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Daily Telegraph: Shell can take ‘comfort’: it’s not personal, just business

Business comment
By Damian Reece, City Editor
Last Updated: 1:20am GMT 12/12/2006

Royal Dutch Shell is coming to terms with an inevitable mugging at the hands of the Russian state. Luckily it is well used to such economic GBH having been pumping oil out of British waters for years. Gordon Brown is just the latest in a long line of Chancellors who have launched smash-and-grab raids on the industry using the equally effective, and only slightly less brutal weapon, of windfall taxes.

Grabbing a share of the profits of the global energy industry is a well rehearsed political manoeuvre that generally goes down quite well with large parts of the population. Russia is no paragon of democratic virtues but even if it was, I doubt Russian voters would have opposed their government’s campaign to extract a higher price out of Shell than the oil giant has so far paid for control of the Sakhalin-2 project, the world’s biggest liquified natural gas resource.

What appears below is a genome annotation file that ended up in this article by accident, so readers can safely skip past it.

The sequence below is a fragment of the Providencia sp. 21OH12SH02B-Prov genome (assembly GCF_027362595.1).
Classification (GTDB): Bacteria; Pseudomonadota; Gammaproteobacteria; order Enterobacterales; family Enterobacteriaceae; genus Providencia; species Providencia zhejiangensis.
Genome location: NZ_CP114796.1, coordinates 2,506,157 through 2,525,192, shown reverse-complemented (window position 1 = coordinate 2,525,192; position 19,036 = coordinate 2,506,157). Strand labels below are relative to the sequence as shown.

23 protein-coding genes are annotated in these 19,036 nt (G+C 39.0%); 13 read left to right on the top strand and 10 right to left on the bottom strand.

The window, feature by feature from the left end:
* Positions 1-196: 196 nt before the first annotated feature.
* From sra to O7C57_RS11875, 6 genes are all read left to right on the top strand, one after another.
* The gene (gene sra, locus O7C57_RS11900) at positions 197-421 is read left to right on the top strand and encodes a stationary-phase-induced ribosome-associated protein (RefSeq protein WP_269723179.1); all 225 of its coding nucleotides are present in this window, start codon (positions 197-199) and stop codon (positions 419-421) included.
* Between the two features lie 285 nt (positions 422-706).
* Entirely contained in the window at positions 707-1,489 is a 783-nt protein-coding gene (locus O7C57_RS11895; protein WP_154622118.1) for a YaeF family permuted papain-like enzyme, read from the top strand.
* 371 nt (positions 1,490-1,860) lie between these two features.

A UK government would have gone about extracting its pound of flesh differently, probably resorting to the very British way of heavy taxation plus regulation. The Russians are simply doing it the Russian way. Shell will get paid for ceding control to Gazprom, the Kremlin-controlled energy company, and will still retain a sizeable shareholding. Maybe Shell should have done things differently, structuring its original Sakhalin-2 deal to avoid being strong-armed by the Kremlin. But doing business in Russia always involves negotiating with the state and those negotiations always involve pressure. You can call it a conspiracy but in reality it’s business – Russian business.

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